Many factors that influence the speed of kidney failure are not completely understood. Researchers are still studying how protein in the diet and cholesterol levels in the blood affect kidney function.
Acute Kidney Injury
Some kidney problems happen quickly, such as when an accident injures the kidneys. Losing a lot of blood can cause sudden kidney failure. Some drugs or poisons can make the kidneys stop working. These sudden drops in kidney function are called acute kidney injury (AKI). Some doctors may also refer to this condition as acute renal failure (ARF). AKI may lead to permanent loss of kidney function. But if the kidneys are not seriously damaged, acute kidney disease may be reversed.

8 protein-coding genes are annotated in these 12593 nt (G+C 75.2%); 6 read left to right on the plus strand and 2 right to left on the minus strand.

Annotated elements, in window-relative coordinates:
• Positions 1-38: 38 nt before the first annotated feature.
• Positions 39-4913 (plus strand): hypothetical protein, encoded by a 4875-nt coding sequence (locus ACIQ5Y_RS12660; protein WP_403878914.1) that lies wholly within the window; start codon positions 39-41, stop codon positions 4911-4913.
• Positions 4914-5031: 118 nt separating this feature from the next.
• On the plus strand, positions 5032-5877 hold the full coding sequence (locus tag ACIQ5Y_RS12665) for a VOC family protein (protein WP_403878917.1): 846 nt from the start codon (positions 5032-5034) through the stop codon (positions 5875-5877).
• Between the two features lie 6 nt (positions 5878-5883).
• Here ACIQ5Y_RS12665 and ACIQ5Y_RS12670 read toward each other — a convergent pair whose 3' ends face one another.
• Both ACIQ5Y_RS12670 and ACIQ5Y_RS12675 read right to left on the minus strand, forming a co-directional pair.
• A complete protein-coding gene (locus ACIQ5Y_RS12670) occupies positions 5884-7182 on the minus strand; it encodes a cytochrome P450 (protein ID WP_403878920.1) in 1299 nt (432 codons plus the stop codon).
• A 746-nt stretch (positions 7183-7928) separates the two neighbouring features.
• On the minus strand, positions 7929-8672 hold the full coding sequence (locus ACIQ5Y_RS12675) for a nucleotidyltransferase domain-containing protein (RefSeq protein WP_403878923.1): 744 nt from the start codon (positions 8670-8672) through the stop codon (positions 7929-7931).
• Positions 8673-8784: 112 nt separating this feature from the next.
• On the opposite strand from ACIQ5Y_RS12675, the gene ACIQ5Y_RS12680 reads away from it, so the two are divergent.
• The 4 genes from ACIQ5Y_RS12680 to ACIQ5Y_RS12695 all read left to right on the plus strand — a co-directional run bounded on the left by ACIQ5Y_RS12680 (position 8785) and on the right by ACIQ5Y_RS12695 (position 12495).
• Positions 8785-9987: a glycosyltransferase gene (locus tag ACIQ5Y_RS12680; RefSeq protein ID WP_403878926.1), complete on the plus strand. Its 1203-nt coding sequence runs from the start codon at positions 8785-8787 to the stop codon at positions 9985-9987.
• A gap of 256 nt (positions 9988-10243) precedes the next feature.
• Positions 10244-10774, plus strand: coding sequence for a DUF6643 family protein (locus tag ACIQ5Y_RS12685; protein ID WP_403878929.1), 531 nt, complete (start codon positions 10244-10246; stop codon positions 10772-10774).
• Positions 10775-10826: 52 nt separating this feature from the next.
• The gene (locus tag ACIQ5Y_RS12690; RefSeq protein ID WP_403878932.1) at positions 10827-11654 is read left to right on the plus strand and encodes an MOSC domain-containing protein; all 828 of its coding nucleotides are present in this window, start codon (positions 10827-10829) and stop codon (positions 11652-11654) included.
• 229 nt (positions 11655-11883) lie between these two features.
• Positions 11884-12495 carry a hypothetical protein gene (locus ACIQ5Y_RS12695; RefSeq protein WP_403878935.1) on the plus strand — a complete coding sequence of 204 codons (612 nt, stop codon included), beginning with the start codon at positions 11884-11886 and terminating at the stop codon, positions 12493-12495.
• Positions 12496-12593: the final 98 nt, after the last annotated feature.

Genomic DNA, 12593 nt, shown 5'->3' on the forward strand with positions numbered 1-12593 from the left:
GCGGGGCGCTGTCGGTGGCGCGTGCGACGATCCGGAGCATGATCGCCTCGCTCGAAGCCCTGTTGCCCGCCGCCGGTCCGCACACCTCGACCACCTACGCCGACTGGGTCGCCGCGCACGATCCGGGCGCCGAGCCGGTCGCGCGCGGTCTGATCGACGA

Chronic Kidney Disease
Most kidney problems, however, happen slowly. A person may have "silent" kidney disease for years. Gradual loss of kidney function is called chronic kidney disease (CKD) or chronic renal insufficiency. People with CKD may go on to develop permanent kidney failure. They also have a high risk of death from a stroke or heart attack.
End-stage Renal Disease
Total or nearly total and permanent kidney failure is called end-stage renal disease (ESRD). People with ESRD must undergo dialysis or transplantation to stay alive.